It’s been a rough week for Cyberpunk 2077, as Bloomberg’s Jason Schreier reported, and CDPR leadership confirmed, that they were explicitly going back on their previous statements about crunch and mandating that the team work an extra day a week until launch to get the game out on time for its November 19 release.
Schreier reports that really, crunch has been going on for a long time for many members of the CDPR Cyberpunk team, but this was a decree that stated it outright. And CDPR’s Adam Badowski wrote a public statement expressing how hard it was to make the decision and that the “majority” of the team understood:
Now, in an effort to change the topic of conversation, CDPR has debuted a new Cyberpunk trailer starring Keanu Reeves which aired during the NBA game yesterday:
If you didn’t understand Keanu is literally a character in the game this might be a bit confusing, but it reinforces that no, despite pushback from industry folks and fans alike, Cyberpunk is not getting delayed, it is hitting that date no matter what hence…more crunch.
This ad actually kind of sums up a key part of the issue.
I would say a vast, vast majority of fans would accept another Cyberpunk delay at this point, especially knowing that workers are actively suffering to get it out at a specific date, which also happens to come at the tail end of a week where there are a half dozen other huge games releasing for next-gen consoles. As much as people want to play Cyberpunk, most fans seem okay with the idea that it could be pushed to spring.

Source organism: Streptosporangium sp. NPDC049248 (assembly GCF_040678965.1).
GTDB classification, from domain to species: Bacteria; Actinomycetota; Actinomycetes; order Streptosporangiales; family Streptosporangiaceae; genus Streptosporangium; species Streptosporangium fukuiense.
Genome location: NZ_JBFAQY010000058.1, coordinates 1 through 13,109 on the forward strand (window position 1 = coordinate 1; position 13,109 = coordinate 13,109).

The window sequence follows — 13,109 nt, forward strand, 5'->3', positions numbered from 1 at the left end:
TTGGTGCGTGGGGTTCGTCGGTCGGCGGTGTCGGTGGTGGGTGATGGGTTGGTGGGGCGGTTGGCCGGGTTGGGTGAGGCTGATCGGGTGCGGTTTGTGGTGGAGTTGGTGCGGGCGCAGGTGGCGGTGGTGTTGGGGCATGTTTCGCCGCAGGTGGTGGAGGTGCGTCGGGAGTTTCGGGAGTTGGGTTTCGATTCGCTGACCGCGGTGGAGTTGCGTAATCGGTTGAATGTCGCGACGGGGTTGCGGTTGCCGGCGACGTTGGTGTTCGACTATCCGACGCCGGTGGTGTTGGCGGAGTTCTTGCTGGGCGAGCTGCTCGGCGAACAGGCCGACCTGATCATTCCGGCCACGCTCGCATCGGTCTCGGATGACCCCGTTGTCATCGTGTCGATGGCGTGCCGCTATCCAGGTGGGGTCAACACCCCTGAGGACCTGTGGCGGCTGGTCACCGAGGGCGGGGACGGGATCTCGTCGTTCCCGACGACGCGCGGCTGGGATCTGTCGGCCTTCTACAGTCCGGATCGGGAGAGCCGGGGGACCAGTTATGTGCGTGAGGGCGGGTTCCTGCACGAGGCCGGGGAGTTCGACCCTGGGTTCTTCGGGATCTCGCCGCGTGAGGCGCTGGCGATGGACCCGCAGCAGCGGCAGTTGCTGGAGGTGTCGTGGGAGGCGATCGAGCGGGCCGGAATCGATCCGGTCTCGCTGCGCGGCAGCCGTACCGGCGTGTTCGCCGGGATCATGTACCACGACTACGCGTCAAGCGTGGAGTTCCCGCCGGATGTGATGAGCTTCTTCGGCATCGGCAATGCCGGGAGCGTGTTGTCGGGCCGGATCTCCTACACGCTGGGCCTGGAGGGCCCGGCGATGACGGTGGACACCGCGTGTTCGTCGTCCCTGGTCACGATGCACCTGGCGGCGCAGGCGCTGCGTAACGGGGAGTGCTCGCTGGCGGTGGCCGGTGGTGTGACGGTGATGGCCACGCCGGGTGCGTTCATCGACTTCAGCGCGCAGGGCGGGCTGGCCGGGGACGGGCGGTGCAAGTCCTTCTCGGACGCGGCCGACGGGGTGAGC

But it isn’t really about fans will or won’t accept. There are two main factors here: investors and launch plans. Investors will
(Bloomberg) — Polish video game developer CD Projekt Red told employees on Monday that six-day work weeks will be mandatory leading up to the November release of the highly anticipated Cyberpunk 2077, reneging on an earlier promise to not force overtime on the project.
Red, a subsidiary of Poland’s biggest gaming company CD Projekt SA, has been criticized previously for engaging in “crunch,” an industry term for excessive overtime in game development. The practice often lasts for weeks and can stretch out for months or even years. CD Projekt Red co-chief executive officer Marcin Iwinski last year told gaming website Kotaku that the company would be avoiding mandatory crunch and was “committed” to allowing employees to work without overtime.
But an account from a CD Projekt Red employee recently as well as an email to staff earlier this week indicate that the company hasn’t lived up to its word. The employee, who asked not to be named discussing private information, said some staff had already been putting in nights and weekends for more than a year.
In the email, CD Projekt Red studio head Adam Badowski wrote that he was optimistic about the state of Cyberpunk 2077, which stars Keanu Reeves, and that they had just sent the game to be certified for release on Sony Corp.’s PlayStation and Microsoft Corp.’s Xbox. Now, he wrote, it was time to fix the game’s many lingering bugs and glitches.
“Starting today, the entire (development) studio is in overdrive,” Badowski wrote, elaborating that this meant “your typical